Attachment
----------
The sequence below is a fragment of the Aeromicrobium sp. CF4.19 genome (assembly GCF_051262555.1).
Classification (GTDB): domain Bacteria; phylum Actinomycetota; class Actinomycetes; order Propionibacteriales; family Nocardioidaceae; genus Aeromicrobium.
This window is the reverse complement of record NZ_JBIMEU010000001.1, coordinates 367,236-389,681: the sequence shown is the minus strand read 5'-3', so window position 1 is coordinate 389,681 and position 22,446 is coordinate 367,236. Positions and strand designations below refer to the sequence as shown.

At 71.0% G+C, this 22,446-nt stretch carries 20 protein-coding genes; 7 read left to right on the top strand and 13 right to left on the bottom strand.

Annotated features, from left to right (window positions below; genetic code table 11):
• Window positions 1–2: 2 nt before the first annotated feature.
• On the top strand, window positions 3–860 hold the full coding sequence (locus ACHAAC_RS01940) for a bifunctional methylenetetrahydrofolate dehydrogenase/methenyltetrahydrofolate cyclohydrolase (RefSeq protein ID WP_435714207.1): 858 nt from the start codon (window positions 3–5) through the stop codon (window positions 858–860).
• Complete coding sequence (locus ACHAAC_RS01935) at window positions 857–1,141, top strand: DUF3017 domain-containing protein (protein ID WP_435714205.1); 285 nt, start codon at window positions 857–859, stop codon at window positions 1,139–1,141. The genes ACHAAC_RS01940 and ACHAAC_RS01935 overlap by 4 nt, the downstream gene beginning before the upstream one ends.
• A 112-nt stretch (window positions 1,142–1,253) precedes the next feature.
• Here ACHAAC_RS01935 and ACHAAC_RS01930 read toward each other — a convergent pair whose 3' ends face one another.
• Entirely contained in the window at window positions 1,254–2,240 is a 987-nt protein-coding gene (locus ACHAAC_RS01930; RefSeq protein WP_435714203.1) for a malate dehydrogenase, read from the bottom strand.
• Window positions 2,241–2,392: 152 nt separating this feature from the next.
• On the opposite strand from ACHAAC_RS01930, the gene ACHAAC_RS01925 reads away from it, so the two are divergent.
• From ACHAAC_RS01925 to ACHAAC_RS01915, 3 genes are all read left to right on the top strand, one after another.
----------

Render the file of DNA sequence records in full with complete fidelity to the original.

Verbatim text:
The sequence below is a fragment of the Aeromicrobium sp. CF4.19 genome (assembly GCF_051262555.1).
Classification (GTDB): domain Bacteria; phylum Actinomycetota; class Actinomycetes; order Propionibacteriales; family Nocardioidaceae; genus Aeromicrobium.
This window is the reverse complement of record NZ_JBIMEU010000001.1, coordinates 367,236-389,681: the sequence shown is the minus strand read 5'-3', so window position 1 is coordinate 389,681 and position 22,446 is coordinate 367,236. Positions and strand designations below refer to the sequence as shown.

At 71.0% G+C, this 22,446-nt stretch carries 20 protein-coding genes; 7 read left to right on the top strand and 13 right to left on the bottom strand.

Annotated features, from left to right (window positions below; genetic code table 11):
• Window positions 1–2: 2 nt before the first annotated feature.
• On the top strand, window positions 3–860 hold the full coding sequence (locus ACHAAC_RS01940) for a bifunctional methylenetetrahydrofolate dehydrogenase/methenyltetrahydrofolate cyclohydrolase (RefSeq protein ID WP_435714207.1): 858 nt from the start codon (window positions 3–5) through the stop codon (window positions 858–860).
• Complete coding sequence (locus ACHAAC_RS01935) at window positions 857–1,141, top strand: DUF3017 domain-containing protein (protein ID WP_435714205.1); 285 nt, start codon at window positions 857–859, stop codon at window positions 1,139–1,141. The genes ACHAAC_RS01940 and ACHAAC_RS01935 overlap by 4 nt, the downstream gene beginning before the upstream one ends.
• A 112-nt stretch (window positions 1,142–1,253) precedes the next feature.
• Here ACHAAC_RS01935 and ACHAAC_RS01930 read toward each other — a convergent pair whose 3' ends face one another.
• Entirely contained in the window at window positions 1,254–2,240 is a 987-nt protein-coding gene (locus ACHAAC_RS01930; RefSeq protein WP_435714203.1) for a malate dehydrogenase, read from the bottom strand.
• Window positions 2,241–2,392: 152 nt separating this feature from the next.
• On the opposite strand from ACHAAC_RS01930, the gene ACHAAC_RS01925 reads away from it, so the two are divergent.
• From ACHAAC_RS01925 to ACHAAC_RS01915, 3 genes are all read left to right on the top strand, one after another.